The cyber environment grows and changes rapidly. The Army’s requirements, acquisition, and research and development cyber community collaborate consistently to keep pace with new and evolving threats.

Army cyber research, development adapts as tactical network grows

In less than a decade, Army connectivity of enterprise and tactical systems and devices has increased exponentially, thus necessitating the Army’s research, development and engineering community to protect connected networks and devices so Soldiers can complete their missions.

The U.S. Army Materiel Command’s Communications-Electronics Research, Development and Engineering Center, or CERDEC, provides the Army with expertise in cyber and electromagnetic activities, or CEMA. This expertise in defensive and offensive cyber operations and the Department of Defense Information Network, or DODIN, enables state-of-the-art cyber defense and cyber resilience for tactical networks down to the tactical edge by ensuring the trustworthiness of networks and systems.

“CERDEC’s three goals are to ensure Soldiers are able to Command the Operation, Dominate the Electromagnetic Spectrum, and can Enable and Create Decisive Effects,” said CERDEC Director Henry Muller. “In CEMA, we apply these goals by providing Soldiers with agile operations and dynamic systems and architectures that increase their awareness and understanding of a situation, and allow them to make informed decisions based on the information they have.”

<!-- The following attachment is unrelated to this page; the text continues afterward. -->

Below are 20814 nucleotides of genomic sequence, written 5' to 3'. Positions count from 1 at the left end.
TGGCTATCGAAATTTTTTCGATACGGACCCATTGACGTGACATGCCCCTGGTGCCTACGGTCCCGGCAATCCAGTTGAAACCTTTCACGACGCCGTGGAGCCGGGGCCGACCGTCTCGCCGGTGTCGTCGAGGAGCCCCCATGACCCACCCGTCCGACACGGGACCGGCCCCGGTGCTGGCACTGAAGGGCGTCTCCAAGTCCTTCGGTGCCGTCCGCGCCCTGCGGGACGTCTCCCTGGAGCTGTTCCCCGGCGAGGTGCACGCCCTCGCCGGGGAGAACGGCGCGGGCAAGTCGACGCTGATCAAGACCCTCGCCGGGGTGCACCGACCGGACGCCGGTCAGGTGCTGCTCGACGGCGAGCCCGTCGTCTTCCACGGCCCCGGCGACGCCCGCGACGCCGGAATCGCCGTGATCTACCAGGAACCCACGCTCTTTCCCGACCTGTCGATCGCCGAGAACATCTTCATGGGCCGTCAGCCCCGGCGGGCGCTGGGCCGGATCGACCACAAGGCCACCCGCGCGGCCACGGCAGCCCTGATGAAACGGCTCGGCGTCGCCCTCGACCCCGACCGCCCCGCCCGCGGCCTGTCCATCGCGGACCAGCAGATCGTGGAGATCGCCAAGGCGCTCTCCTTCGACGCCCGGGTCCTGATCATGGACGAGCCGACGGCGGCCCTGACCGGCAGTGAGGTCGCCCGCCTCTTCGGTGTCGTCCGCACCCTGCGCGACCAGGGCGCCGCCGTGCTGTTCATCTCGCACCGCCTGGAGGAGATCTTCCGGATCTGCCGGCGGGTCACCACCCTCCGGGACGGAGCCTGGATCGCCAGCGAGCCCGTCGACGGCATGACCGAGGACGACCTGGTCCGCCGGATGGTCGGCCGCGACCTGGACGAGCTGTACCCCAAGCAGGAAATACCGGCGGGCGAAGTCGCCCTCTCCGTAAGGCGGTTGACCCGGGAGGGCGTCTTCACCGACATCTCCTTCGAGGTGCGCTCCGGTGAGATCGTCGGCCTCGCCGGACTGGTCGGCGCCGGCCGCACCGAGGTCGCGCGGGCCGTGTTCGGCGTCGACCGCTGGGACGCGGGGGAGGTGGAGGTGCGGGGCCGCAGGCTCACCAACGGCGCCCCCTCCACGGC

CERDEC develops and transitions CEMA and cyber defense situational understanding capabilities that better enable Corps-and-below staff to detect, react and respond while the adversary attempts to destroy, disrupt, degrade, deny, deceive, or exploit information technology assets that support the Mission Command System.

Strategic partnerships across the Defense Department, other government agencies, industry and academia enable CERDEC to work from a big-picture view of the Army’s cyber challenges all the way down to specific systems and devices.

One aspect of cyber defense for mission success includes ensuring devices can send and receive encrypted information.

Send, Receive, Verify
CERDEC’s Reprogrammable System on Chip Universal Encryptor, or RESCUE, is a National Security Administration-certified common cryptographic core. RESCUE provides a framework that can be used or embedded in communications devices such as radios, satellites and computers as well as unmanned air and ground systems that use or transmit encrypted information.